MacroScope

Fed’s Tarullo not making any promises

We’re pretty sure that Daniel Tarullo, the Federal Reserve’s point person on regulation, expects the United States will finally understand exactly what financial reforms are coming “some time next year.” But the Fed governor made doubly sure to qualify that statement lest anyone – especially any press “in the back” – take it as gospel.

At a conference in New York Wednesday morning, Tarullo was asked how long it would take for the various regulatory agencies to give final details on the raft of financial crisis-inspired reforms, everything from Basel III capital standards to the Volcker ban on proprietary trading. Here’s what he said:

“I know it’s frustrating for people not to have the proposed rules out. On the other hand, doing them simultaneously does allow us to see whether something in one of the proposed capital rules will affect something in another proposed capital rule, so that we end up, when we publish the final rules, with fewer anomalies, questions and the like, which will undermine the ability of a firm or academic or just anyone in the public to see and understand how these things are going to function. I hesitate to give a time line on exactly when we’ll get there. But I think…it seems to be reasonable to expect that some time next year the basic outlines – and I don’t just mean the ideas, I mean the details associated with the major reform elements – should be reasonably clear to people even though questions will inevitably rise in implementation. (You) don’t want to take that as a promise. But as I think about these various streams, that is my expectation… To have gotten it done this year would have meant the sheer magnitude of the task would have lead to a lot of inconsistencies or open questions, which then would have just produced another round of change. So you’ve got me on the record saying some time next year, but I tried to qualify it as much as possible – that’s for all you people in the back…”

When speculation squashes innovation

Paul Volcker famously joked in the wake of the 2008 credit crisis that the most important financial innovation of the last few decades had come not from Wall Street’s fancy footwork but rather the engineering acumen that created the ATM. A paper published by the National Bureau for Economic Research lends some academic credence to Volcker’s view. In particular, the research of Alp Simsek, a Harvard economist, finds the very uncertainty that esoteric new securities introduce into financial markets eats away at benefits arising from greater credit availability:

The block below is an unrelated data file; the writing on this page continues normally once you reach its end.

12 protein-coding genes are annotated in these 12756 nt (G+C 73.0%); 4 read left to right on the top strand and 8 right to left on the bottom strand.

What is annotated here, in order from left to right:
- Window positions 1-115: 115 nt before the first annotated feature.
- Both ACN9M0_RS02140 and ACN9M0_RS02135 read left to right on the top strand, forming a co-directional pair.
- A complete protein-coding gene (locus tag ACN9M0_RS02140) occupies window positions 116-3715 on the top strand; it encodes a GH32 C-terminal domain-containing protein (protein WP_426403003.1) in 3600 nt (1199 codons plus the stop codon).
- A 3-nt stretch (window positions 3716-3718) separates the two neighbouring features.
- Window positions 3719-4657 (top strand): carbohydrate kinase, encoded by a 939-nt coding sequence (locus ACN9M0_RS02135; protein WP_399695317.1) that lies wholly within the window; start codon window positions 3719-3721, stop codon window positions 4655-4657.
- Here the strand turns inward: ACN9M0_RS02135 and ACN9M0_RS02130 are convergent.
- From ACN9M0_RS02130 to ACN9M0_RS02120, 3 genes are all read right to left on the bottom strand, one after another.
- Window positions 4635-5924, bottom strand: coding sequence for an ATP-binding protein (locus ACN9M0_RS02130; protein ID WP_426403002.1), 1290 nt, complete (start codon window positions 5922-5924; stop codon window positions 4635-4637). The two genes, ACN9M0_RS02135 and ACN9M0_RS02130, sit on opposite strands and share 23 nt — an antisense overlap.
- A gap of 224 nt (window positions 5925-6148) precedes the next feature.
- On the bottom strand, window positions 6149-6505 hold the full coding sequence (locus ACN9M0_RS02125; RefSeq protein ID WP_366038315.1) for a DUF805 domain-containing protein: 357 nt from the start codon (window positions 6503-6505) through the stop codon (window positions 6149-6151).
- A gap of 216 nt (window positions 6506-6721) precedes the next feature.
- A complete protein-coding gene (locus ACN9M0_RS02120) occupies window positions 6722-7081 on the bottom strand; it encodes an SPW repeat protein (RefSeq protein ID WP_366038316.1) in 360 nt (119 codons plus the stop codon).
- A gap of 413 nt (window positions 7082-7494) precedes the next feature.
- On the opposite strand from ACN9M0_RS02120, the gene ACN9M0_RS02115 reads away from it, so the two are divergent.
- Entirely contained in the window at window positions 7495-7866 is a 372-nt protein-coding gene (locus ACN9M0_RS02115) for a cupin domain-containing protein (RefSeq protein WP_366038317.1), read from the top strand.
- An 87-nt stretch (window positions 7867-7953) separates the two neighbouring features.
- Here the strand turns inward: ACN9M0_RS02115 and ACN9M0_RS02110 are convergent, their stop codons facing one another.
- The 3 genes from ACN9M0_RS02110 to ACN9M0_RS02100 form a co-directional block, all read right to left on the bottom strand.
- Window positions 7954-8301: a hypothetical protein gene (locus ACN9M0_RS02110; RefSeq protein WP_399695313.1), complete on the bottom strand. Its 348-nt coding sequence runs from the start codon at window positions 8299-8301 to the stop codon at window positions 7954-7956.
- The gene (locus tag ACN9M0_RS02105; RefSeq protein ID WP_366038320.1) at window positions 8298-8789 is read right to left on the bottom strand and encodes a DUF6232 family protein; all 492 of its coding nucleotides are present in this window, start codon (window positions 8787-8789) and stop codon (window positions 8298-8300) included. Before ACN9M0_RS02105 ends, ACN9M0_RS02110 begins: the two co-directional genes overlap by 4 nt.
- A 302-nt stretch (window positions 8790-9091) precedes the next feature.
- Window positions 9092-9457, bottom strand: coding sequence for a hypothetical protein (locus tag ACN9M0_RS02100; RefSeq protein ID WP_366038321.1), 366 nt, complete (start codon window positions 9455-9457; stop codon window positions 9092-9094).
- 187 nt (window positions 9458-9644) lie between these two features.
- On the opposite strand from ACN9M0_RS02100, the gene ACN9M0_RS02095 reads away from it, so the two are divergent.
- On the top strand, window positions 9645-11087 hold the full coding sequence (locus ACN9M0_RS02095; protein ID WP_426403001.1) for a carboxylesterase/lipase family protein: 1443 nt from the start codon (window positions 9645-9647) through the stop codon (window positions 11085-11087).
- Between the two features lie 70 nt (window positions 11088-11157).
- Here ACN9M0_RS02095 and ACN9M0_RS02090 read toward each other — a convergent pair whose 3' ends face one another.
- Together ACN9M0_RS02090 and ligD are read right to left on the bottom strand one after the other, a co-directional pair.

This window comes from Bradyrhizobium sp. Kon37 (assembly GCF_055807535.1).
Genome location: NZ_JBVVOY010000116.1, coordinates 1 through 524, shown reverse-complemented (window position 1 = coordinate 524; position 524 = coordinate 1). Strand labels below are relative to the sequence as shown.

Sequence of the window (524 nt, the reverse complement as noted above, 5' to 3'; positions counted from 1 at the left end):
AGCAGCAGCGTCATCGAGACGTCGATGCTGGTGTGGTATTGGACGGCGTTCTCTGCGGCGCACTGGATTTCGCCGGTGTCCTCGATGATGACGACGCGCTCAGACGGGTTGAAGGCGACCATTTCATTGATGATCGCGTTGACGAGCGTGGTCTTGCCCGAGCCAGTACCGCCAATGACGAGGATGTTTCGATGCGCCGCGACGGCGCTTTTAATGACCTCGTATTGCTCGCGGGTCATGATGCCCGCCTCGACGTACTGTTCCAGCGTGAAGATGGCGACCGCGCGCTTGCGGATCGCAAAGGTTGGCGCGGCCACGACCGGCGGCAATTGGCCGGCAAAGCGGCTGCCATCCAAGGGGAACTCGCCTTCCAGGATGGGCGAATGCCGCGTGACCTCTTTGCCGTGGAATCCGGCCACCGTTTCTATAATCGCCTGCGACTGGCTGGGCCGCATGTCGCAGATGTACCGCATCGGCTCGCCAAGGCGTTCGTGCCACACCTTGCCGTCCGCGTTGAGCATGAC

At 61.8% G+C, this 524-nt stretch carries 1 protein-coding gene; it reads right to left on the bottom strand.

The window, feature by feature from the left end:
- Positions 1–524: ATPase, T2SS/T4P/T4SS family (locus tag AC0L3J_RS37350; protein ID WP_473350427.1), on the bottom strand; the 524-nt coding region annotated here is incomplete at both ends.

Financial innovation always decreases the uninsurable variance because new assets increase the possibilities for risk sharing. My main result shows that financial innovation also always increases the speculative variance. This is true even if traders completely agree about the payoffs of new assets. The intuition behind this result is the hedge-more/bet-more effect: Traders use new assets to hedge their bets on existing assets, which in turn enables them to place larger bets and take on greater risks. This effect suggests that financial innovation is more likely to be destabilizing in more complete financial markets and when it concerns derivative assets.

The author argues that rules prohibiting too many new types of securities from being introduced at once – so that traders don’t go too crazy too quickly – isn’t enough. As the crisis showed, when push comes to shove, hard-and-fast rules deliver better results than efforts at industry self-discipline.